Loungin' with Libertarians aims to promote party unity - WLOX.com - The News for South Mississippi

Loungin' with Libertarians aims to promote party unity

The Libertarian party has the third most registered voters of all political parties, and they say it's gaining traction.  (Image Source: WLOX News) The Libertarian party has the third most registered voters of all political parties, and they say it's gaining traction. (Image Source: WLOX News)
This was the 5th annual Loungin' with Libertarians. (Image Source: WLOX News) This was the 5th annual Loungin' with Libertarians. (Image Source: WLOX News)
BILOXI, MS (WLOX) -

The Mayor of McClain, Miss. is a Libertarian, and the party says he's the first elected Libertarian in the state of Mississippi.

"It's kind of overwhelming to be the first one. Everybody is wanting you to set a good example as a Libertarian. Of course in small towns you have to do what you have to do for your constituents whether that goes along with Libertarian lines or whatever lines," said Mayor Steve McCluskey.

The Libertarian party has the third most registered voters of all political parties, and they say it's gaining traction. 

"The Libertarian party, its been around since 1971, but people are really starting to pay attention and notice as they become more and more dissatisfied with those two old parties," said Daniel Hayes.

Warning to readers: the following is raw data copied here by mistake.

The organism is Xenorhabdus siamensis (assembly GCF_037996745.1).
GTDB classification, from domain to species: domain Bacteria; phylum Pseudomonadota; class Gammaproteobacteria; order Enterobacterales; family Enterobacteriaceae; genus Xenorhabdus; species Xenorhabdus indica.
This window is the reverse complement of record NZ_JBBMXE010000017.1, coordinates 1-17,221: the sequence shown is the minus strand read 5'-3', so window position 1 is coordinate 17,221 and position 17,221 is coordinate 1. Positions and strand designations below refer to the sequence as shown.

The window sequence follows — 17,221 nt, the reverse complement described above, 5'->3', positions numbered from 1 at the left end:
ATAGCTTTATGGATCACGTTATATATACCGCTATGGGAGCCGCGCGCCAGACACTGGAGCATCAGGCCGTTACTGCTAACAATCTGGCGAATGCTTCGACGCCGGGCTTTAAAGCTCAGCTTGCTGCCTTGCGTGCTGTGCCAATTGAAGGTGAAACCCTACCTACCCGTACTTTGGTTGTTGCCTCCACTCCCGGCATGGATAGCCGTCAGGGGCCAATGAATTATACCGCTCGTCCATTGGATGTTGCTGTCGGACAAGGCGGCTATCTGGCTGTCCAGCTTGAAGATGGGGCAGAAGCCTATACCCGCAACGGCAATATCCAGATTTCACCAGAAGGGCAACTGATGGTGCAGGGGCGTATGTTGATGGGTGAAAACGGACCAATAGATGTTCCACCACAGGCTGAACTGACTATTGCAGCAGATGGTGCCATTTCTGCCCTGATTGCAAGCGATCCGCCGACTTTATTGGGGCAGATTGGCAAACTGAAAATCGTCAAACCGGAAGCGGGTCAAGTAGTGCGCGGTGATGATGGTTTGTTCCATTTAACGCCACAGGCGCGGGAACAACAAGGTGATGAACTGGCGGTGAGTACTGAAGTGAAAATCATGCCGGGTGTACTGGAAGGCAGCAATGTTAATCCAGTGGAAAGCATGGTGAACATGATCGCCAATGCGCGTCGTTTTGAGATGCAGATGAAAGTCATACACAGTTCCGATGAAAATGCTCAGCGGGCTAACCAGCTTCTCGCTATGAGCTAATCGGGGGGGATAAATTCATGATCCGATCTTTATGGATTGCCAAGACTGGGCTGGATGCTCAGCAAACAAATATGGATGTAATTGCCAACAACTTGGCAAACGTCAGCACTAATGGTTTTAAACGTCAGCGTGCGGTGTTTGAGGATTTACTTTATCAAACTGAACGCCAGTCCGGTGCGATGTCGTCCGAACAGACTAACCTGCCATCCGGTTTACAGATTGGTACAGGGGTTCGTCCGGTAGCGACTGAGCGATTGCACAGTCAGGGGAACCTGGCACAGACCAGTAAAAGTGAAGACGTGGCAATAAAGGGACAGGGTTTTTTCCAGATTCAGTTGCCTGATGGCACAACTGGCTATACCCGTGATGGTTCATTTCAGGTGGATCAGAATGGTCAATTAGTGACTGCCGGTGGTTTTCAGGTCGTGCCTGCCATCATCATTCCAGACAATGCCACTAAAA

Hayes is with the Libertarian National Committee and says Libertarians believe in minimal government interference in citizens lives. But, he feels there are big misconceptions about the party's beliefs.

"People think everybody in the Libertarian party is a stoner. Myself I don't use cannabis, but I think we need to let people make their own decisions in their own life," said Hayes.

Today's meeting extended an olive branch to members of others parties as well. The mayor of Tupelo, who happens to be a Democrat, spoke to the audience about the current state of Washington and the importance of crossing party lines to move forward. 

"I know they're trying to continue to grow as a party in the state, but to reach out to Democrats and Republicans to have a conversation on how can we better the state. I think that was productive and I was glad to participate," said Mayor Jason Shelton.

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